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Potential for HIFU extends to treating lung injuries


The birthplace of hand-carried ultrasound is now grooming another innovative development, this one using ultrasound in therapy rather than diagnosis.

The birthplace of hand-carried ultrasound is now grooming another innovative development, this one using ultrasound in therapy rather than diagnosis.

Researchers at the University of Washington, where early work led to the development of the first hand-carried ultrasound prototype, are looking into an ultrasound device that cauterizes lung tissue, stops bleeds, and seals air leakage typically encountered in trauma cases. The work addresses an application widely thought unapproachable with this technology.

Because the lungs are essentially a collection of air sacs, the transmission of ultrasound, which requires a liquid environment, is typically blocked. The Washington preclinical experiments, published in the June issue of the Journal of Trauma: Injury, Infection, and Critical Care, demonstrate that punctures on the lung's surface, where injuries usually occur, can be healed with ultrasound therapy.

"The results are really impressive," said Shahram Vaezy, PhD, an associate professor of bioengineering at the University of Washington.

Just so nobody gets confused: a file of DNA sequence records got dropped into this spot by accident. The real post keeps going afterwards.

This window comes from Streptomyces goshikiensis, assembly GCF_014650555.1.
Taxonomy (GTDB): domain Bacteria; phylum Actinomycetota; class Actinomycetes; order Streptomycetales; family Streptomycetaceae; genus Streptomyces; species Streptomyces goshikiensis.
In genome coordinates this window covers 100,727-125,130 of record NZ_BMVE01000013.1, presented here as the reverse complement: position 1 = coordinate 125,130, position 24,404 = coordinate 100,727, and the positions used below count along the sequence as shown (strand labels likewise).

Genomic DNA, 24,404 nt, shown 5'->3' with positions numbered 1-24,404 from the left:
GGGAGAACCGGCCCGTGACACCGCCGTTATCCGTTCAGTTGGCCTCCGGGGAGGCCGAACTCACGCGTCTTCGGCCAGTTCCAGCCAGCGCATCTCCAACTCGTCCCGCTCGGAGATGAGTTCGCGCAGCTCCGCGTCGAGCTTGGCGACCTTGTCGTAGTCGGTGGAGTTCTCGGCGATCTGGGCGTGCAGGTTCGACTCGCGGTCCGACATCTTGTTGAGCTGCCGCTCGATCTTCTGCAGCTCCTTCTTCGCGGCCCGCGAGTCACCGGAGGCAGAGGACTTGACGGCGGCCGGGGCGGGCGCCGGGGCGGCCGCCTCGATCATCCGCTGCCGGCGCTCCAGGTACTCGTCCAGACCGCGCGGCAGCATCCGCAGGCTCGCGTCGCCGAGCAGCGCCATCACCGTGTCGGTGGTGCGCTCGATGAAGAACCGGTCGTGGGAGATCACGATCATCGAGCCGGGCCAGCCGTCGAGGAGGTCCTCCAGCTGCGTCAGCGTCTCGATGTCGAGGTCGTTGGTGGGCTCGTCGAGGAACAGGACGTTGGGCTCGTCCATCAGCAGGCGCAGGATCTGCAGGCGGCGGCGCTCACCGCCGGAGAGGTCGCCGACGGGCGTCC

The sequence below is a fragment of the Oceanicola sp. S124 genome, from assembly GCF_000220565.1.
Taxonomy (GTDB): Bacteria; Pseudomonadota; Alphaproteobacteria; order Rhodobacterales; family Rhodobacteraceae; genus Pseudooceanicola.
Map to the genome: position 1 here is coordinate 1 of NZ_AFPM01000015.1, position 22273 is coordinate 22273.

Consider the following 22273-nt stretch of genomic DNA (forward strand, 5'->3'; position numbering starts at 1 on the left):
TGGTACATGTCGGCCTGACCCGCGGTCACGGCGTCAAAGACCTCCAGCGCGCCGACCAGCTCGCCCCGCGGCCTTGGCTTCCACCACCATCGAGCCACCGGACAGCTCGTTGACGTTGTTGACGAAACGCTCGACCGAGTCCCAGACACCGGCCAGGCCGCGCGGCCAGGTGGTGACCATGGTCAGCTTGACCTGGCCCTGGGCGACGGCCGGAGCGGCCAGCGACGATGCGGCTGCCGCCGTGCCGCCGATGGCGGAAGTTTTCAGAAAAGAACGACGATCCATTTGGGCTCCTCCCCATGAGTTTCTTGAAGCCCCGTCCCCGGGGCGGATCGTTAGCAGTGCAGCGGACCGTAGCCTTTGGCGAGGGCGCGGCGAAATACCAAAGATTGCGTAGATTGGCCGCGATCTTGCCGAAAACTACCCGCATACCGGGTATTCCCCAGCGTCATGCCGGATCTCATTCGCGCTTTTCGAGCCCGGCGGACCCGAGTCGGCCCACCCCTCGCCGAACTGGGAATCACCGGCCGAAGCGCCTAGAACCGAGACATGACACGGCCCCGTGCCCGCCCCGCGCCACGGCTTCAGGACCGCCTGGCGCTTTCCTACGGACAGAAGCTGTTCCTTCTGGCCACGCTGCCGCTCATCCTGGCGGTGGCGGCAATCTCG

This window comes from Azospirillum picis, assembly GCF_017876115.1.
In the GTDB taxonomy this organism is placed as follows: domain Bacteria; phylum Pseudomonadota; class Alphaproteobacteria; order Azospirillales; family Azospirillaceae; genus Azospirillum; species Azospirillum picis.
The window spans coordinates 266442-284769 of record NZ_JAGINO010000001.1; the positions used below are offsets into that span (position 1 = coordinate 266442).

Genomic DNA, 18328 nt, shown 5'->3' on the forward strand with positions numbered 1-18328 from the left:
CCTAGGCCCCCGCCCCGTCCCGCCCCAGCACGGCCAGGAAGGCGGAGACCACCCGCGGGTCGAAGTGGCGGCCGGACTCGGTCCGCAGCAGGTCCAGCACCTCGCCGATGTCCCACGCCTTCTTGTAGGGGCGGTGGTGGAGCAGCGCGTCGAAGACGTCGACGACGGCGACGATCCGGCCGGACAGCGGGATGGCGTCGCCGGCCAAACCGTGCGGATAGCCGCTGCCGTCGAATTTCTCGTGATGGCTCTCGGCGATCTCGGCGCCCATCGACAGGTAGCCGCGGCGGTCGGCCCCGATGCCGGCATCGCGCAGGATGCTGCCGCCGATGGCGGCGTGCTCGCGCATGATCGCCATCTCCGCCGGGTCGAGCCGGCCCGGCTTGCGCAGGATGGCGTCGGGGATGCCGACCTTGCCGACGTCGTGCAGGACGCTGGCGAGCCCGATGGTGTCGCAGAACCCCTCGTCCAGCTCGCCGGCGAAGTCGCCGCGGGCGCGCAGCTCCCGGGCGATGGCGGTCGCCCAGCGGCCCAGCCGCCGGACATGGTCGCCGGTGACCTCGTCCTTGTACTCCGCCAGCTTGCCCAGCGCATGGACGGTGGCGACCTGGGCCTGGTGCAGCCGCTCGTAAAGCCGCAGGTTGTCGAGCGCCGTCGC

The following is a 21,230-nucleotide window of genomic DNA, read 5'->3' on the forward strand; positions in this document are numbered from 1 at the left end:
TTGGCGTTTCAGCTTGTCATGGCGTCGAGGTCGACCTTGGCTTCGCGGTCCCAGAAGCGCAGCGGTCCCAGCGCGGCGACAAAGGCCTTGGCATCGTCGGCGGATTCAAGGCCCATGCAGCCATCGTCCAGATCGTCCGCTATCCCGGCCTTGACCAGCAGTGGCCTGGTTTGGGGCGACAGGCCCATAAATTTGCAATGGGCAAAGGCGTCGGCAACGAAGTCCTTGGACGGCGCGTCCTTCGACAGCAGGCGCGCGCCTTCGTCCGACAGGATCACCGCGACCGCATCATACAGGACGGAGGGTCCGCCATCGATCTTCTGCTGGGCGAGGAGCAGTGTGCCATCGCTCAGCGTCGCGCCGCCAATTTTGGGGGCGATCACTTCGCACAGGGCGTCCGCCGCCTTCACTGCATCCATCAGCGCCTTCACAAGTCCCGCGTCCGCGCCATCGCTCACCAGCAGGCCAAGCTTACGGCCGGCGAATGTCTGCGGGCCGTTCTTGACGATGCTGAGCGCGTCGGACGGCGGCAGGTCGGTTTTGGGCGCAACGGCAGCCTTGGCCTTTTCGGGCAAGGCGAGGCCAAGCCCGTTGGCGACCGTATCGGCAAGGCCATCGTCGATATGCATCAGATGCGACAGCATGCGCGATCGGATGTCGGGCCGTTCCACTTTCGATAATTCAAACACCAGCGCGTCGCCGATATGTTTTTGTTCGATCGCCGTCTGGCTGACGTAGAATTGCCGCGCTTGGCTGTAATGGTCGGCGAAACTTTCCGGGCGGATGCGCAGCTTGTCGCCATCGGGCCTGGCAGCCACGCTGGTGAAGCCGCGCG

The UW Center for Industrial and Medical Ultrasound has been exploring the use of ultrasound for more than a decade. Vaezy cautions that the technology, as applied to the lungs, is still in its early stages.

In the UW team's application, HIFU beams are focused at a particular spot on the lungs, creating enough heat to seal the injury. Preclinical testing reported in the Journal of Trauma involved incisions in pigs that caused parenchymal hemorrhage and air leakage from the lungs. Bleeding was stopped and air leaks sealed in all cases, some as quickly as 10 seconds, others as long as four minutes. Treatment time did not depend on the length or depth of the incisions, of which more than 95% were hemostatic within two minutes of HIFU application.

Vaezy said the research proved that the HIFU can penetrate deep into the body and deliver energy to the bleeding very accurately, suggesting that ultrasound might replace what is now an invasive procedure.

Lung injuries are common in trauma cases, because the large chest surface often is exposed to crushing or puncture wounds, said Dr. Gregory Jurkovich, chief of trauma at Harborview Medical Center in Seattle and a UW professor of surgery. The busy trauma room in Harborview admits about two patients with bleeding lungs daily.

Often the bleeding can be stopped by packing the wound and applying pressure. In other cases, doctors must insert a catheter to drain the blood and deflate the lung, so the wound can heal. In about one in 10 cases, however, neither method is successful and repairs must be done surgically.

The UW research shows that in these difficult cases, HIFU has at least the potential to stop the bleeding and the air leaks.

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